Blender for my Master Thesis

Discussion in 'Software' started by Claudio Valerio Parboni, Jun 7, 2020.

  1. Claudio Valerio Parboni
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    Claudio Valerio Parboni Junior Member


    Blender is a software for design. I know in my post I haven't given full info about my thesis, but I have already defined a number of technical aspects applicable to yacht design, product validation and the software's application in the field.
    From my current understanding and the few tutorials I have completed, Blender is fairly challenging and has a completely different work-flow to Rhino. Although I understand your point of making a multi-software comparison, I believe there is just not enough time to learn multiple programs and produce valid work for each.

    Again, this is not my only thesis choice; I am also looking at more technical/engineering oriented projects and I am only concerned with understanding if my aims are realistic rather than feedback on the thesis itself (this is something I am already discussing with my lecturers at the university).
  2. Alik
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    Alik Senior Member

    Claudio, do You study at Solent Uni?
  3. gonzo
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    gonzo Senior Member

    Your proposal reads like a tutorial on a software product rather than a thesis. What are you going to write that goes beyond what the user manual and company training offers?
  4. pafurijaz
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    pafurijaz Senior Member

    Hi sent a message PM about help with modelling in Blender, and the workflow on use with DELFShip or FreeShip.
  5. DCockey
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    DCockey Senior Member

    Claudio, what would you like to do after you complete your degree? How do the alternative thesis topics relate to those desires?
  6. Claudio Valerio Parboni
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    Claudio Valerio Parboni Junior Member

    That's actually a tricky answer to give. I know I want to get into designing Sailing yachts, but In terms of which particular field (structures, naval architecture, production, design) I don't really have a preference yet. I am fairly interested in all of these. I understand why you ask this: I know that the thesis will contribute to what initial job path I will choose after my studies. To be fair this Blender thesis is more likely to push me towards a styiling, interior design or rendering direction. Where as my other choices have a more traditional Yacht Designer orientation ("Designing a stability foil with CFD" and "Investigating into bio-derived/recicleed FRP materials compared to traditional ones").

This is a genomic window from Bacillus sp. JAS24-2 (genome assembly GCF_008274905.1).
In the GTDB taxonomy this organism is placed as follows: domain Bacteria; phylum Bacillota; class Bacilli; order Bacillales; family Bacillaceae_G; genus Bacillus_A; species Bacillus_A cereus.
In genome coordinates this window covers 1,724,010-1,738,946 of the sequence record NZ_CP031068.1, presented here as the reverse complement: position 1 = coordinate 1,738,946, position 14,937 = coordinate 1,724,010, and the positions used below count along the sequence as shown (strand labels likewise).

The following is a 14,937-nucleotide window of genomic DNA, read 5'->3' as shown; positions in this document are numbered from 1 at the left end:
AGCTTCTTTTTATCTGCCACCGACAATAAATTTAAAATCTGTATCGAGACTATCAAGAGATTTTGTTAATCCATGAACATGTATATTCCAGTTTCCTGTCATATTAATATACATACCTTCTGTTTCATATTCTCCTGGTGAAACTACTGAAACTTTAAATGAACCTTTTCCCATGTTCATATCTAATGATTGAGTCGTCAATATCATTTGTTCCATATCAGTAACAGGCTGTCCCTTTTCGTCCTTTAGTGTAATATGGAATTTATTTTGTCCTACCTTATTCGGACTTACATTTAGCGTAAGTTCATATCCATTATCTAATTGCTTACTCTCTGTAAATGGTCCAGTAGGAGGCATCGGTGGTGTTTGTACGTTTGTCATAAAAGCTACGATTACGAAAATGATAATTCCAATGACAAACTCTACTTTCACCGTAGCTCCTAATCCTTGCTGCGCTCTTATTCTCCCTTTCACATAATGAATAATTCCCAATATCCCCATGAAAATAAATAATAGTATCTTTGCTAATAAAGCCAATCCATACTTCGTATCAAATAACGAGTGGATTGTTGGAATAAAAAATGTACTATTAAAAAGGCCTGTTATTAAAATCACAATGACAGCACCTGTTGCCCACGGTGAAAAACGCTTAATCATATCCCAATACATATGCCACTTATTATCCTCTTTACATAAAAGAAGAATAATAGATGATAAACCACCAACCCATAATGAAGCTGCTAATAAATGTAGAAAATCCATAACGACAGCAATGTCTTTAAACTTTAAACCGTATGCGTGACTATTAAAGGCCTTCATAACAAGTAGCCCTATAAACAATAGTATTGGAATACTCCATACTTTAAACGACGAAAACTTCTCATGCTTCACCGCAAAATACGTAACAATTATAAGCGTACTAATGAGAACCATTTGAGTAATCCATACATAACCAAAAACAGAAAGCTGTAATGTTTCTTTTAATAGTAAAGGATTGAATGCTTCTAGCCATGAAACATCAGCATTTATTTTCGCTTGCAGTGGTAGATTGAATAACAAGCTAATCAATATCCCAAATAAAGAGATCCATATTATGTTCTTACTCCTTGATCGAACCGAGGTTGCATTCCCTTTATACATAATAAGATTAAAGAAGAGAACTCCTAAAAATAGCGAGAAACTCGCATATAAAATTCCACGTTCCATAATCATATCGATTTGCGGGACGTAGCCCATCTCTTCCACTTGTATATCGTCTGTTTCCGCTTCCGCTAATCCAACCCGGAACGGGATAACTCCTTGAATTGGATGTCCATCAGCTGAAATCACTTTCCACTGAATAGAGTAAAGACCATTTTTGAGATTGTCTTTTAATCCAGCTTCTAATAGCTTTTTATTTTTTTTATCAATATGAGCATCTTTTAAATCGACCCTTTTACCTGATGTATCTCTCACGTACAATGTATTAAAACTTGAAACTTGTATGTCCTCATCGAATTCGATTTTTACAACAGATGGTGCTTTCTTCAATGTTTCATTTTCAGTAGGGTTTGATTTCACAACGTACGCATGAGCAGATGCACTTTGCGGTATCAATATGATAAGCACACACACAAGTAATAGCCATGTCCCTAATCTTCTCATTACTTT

7. Dejay
    Joined: Mar 2018
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    Dejay Senior Newbie

    Unreal engine would be really awesome and fun for realtime VR. Last I checked it was free for amateurs. You could have a very realistic VR environment with a realistic ocean rendering too. You could even control and drive your superyacht around in Unreal. It might also be possible to have telepresence (complex), so while the client is in Dubai and you're in Italy you can walk around in the proposed ship together. VR can convey body language much better than video conferencing.
    It would be cool and fun. And for the smaller yacht I'm dreaming about it might be very helpful to see how the space actually feels, if it's cozy or claustrophobic. But not sure if such shenanigans would be commercially and academically viable.

    And getting animated 3D models into a game engine is challenging because they have technical restrictions to achieve performance. You need a specific workflow and have to understand how the rendering engine works. So you'd be hitting a double whammy of learning blender and unreal, although I'm sure there are tutorials for using blender with unreal. So if you'd have an existing and good looking "reference 3D design" of a yacht and only have to deal with the integration then maybe, but otherwise I'd recommend against it. But it's quite possible realtime VR will find find more uses in the future.

    The worst case I could imagine is the client is blown away and says "Wow that was so amazing, just like being there. Like owning the yacht already! I don't even need a yacht anymore! Hey could you design me a spaceship?" :D

    The alternative to realtime of course would be 360° stereoscopic video (but 8k or so). For presentations it makes much more sense because it doesn't require much hardware power to play back so you could upload it to youtube or use a mobile headset like the untethered oculus quest. A video while big is easy to transfer and has less compatibility issues. It's more accessible. So it's debatable how much realtime rendering with a big heavy gaming PC really adds to a presentation.

    Anyways, interesting topic. Reminds me of those plans to remove pilot big cargo ships. I also should add I'm not a designer or engineer or anything, just an amateur.
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